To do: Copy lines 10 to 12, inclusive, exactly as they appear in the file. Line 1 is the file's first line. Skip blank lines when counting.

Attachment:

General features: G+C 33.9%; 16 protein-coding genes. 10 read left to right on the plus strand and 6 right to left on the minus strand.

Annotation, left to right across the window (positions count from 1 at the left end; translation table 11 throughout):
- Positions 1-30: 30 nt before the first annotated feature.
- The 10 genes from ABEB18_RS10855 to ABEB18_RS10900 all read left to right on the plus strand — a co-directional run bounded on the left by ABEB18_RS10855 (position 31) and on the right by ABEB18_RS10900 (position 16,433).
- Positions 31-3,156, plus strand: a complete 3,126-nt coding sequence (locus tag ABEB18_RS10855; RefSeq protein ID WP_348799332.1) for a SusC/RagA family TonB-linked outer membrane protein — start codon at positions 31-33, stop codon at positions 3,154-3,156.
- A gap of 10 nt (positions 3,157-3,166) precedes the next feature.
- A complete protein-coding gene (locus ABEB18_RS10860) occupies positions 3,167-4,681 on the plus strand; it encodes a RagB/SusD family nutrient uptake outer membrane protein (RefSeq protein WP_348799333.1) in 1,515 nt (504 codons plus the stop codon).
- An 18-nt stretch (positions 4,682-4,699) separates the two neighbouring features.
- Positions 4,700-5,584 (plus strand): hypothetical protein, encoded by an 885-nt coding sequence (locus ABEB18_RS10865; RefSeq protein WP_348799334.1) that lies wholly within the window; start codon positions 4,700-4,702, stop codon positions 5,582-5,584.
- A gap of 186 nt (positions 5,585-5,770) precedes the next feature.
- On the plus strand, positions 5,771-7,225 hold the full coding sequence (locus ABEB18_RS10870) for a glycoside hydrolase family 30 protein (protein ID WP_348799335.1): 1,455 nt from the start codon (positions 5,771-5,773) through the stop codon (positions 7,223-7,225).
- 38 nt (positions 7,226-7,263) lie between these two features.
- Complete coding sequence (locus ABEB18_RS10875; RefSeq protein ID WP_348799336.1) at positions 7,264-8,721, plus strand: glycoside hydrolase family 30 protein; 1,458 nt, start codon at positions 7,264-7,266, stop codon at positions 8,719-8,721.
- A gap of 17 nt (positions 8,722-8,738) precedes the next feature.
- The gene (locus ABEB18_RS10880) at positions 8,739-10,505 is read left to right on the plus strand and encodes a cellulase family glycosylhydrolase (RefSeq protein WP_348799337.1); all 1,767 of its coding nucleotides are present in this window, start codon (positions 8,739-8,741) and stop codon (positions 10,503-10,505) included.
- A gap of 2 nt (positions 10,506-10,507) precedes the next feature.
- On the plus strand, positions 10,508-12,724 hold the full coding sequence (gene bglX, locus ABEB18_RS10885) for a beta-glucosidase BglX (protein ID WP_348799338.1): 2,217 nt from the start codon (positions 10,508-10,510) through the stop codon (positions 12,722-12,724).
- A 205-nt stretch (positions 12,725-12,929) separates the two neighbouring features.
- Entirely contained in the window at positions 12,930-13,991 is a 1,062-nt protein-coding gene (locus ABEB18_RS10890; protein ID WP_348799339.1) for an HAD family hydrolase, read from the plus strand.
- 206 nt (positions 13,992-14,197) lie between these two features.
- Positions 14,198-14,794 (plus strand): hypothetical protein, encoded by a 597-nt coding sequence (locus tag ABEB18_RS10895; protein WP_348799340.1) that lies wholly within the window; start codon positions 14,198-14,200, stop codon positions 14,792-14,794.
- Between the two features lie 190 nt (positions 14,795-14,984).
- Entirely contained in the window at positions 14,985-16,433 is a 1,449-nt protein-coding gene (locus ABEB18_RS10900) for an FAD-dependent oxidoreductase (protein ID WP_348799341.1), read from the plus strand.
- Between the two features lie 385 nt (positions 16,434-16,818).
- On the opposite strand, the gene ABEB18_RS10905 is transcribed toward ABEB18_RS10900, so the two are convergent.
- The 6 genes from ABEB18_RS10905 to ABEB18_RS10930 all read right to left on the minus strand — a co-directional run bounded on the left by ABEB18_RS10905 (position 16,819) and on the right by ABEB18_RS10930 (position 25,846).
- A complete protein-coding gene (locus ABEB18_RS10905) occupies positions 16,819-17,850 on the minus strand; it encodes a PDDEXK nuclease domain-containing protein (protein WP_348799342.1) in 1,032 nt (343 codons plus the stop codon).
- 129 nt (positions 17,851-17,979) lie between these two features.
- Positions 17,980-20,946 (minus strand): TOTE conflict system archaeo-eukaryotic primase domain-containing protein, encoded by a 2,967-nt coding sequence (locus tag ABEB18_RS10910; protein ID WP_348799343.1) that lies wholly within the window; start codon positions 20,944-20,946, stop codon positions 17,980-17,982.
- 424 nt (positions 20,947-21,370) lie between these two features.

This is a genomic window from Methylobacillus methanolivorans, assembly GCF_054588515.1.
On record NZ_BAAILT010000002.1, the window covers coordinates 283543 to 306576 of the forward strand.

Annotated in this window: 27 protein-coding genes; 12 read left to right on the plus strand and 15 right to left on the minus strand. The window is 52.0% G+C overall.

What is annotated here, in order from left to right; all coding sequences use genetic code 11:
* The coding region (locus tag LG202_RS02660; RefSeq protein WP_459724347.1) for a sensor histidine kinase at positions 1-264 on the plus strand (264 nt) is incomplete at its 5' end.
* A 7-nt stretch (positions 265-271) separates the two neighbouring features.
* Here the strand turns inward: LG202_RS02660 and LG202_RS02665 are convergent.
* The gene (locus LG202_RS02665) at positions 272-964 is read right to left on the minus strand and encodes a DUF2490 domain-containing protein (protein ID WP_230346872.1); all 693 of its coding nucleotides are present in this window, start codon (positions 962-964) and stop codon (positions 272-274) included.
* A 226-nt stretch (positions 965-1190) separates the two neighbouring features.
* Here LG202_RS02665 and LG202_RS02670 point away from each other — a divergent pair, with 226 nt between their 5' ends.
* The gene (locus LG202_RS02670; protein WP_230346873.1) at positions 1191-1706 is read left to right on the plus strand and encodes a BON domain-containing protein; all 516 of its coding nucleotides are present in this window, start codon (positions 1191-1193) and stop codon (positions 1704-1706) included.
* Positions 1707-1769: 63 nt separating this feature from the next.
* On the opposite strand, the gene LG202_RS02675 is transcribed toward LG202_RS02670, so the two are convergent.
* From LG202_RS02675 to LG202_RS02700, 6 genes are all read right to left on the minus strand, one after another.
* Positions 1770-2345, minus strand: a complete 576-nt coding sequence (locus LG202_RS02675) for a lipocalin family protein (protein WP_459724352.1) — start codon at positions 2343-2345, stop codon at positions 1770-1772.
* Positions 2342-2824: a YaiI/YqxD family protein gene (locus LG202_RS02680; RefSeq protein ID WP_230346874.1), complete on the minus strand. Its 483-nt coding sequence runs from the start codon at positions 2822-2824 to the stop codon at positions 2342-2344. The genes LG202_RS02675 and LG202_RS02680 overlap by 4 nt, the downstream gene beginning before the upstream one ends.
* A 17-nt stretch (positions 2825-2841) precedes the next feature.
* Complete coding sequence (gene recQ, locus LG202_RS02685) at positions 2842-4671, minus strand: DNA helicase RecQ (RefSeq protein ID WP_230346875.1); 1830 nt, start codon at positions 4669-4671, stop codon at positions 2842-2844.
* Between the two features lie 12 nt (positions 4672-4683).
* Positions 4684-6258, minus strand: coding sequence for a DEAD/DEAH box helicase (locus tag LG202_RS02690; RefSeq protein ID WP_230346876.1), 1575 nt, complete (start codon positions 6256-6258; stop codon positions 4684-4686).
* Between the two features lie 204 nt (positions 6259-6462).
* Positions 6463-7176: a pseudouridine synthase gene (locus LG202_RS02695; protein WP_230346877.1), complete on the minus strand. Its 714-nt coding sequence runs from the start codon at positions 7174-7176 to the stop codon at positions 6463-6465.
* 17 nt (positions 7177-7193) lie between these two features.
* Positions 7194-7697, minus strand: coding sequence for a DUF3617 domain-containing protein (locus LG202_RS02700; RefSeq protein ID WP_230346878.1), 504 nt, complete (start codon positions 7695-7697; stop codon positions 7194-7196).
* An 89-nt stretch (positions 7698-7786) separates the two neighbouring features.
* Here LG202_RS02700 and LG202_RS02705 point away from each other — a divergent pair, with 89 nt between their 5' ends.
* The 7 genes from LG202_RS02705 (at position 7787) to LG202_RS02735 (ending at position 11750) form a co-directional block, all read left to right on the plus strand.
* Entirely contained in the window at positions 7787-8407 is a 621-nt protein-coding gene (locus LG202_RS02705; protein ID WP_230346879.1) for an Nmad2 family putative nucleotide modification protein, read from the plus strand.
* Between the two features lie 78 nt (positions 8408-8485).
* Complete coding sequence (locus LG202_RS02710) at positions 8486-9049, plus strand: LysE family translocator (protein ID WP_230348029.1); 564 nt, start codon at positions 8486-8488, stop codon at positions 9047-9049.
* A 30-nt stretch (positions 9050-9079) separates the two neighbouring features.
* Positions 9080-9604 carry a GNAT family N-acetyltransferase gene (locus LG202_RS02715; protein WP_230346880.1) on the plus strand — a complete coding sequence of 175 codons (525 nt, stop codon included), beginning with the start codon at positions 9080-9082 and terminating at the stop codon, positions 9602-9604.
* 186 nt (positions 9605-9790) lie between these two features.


- A gap of 186 nt (positions 5,585-5,770) precedes the next feature.
- On the plus strand, positions 5,771-7,225 hold the full coding sequence (locus ABEB18_RS10870) for a glycoside hydrolase family 30 protein (protein ID WP_348799335.1): 1,455 nt from the start codon (positions 5,771-5,773) through the stop codon (positions 7,223-7,225).
- 38 nt (positions 7,226-7,263) lie between these two features.